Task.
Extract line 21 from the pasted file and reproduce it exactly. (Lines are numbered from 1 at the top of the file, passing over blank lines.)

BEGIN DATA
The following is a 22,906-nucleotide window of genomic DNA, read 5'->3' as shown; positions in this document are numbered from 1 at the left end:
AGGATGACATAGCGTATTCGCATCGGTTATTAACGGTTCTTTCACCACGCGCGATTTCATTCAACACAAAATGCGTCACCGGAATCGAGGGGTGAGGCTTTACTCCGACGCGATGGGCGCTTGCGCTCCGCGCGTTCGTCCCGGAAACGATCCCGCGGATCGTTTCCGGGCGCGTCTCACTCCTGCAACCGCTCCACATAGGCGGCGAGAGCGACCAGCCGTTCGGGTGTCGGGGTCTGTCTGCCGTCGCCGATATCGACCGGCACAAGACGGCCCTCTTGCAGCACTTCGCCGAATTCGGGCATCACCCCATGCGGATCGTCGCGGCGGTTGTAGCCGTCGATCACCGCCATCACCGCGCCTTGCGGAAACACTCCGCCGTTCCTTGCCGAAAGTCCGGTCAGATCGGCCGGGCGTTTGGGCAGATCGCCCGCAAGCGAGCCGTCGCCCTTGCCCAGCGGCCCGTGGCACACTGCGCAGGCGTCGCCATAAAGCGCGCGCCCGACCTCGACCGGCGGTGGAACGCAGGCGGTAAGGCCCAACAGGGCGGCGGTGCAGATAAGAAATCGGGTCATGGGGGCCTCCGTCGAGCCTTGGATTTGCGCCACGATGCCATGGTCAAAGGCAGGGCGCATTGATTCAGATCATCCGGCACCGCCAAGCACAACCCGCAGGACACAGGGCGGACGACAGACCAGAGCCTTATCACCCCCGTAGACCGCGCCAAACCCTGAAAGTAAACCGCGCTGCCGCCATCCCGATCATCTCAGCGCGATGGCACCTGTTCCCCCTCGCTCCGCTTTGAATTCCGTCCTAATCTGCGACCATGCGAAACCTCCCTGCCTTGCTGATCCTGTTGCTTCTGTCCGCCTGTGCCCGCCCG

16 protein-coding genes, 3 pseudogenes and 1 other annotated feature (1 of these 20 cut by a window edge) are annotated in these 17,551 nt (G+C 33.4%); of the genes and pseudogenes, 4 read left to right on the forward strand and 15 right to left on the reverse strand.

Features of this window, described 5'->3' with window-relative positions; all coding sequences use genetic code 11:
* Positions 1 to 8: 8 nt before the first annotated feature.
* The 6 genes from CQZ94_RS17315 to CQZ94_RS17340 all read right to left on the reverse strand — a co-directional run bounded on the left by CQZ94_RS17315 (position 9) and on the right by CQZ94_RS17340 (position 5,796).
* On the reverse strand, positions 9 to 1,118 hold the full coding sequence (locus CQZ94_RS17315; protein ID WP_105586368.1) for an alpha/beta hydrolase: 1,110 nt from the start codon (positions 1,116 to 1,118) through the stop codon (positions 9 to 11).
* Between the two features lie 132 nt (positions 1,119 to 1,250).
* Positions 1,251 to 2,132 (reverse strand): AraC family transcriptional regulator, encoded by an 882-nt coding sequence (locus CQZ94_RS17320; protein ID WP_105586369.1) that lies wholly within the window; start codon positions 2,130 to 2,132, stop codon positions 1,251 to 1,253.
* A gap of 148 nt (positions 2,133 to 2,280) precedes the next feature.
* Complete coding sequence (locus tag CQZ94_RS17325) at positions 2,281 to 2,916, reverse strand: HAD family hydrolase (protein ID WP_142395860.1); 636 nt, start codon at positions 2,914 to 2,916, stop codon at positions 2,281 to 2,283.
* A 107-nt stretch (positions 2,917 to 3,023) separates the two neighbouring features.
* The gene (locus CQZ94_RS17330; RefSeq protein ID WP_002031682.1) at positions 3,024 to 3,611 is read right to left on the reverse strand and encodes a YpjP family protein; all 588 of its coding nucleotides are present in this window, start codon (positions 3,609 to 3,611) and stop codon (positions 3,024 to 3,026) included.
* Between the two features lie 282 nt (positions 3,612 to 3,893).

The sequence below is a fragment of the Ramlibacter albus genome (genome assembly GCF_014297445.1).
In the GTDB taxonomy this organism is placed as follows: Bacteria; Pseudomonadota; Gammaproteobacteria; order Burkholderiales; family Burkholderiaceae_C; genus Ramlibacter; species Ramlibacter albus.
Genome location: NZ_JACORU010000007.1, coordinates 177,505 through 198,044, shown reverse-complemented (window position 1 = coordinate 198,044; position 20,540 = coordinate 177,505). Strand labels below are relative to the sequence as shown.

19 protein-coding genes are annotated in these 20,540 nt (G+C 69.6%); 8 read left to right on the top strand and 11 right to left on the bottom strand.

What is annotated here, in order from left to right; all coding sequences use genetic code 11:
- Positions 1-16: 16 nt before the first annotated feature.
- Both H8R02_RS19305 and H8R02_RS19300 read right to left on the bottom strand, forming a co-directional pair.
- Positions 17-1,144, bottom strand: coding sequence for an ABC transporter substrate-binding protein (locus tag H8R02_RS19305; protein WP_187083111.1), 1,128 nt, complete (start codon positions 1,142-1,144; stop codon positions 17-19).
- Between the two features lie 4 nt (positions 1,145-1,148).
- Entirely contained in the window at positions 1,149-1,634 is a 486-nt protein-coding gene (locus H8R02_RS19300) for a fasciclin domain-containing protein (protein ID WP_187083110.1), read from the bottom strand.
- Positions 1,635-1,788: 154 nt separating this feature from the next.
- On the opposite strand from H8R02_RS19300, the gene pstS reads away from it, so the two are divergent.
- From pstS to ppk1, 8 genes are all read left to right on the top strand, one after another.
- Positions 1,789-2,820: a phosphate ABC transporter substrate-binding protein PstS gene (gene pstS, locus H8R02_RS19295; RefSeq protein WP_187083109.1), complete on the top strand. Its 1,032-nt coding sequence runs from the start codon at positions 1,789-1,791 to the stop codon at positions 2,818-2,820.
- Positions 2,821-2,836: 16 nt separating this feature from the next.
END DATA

- Both H8R02_RS19305 and H8R02_RS19300 read right to left on the bottom strand, forming a co-directional pair.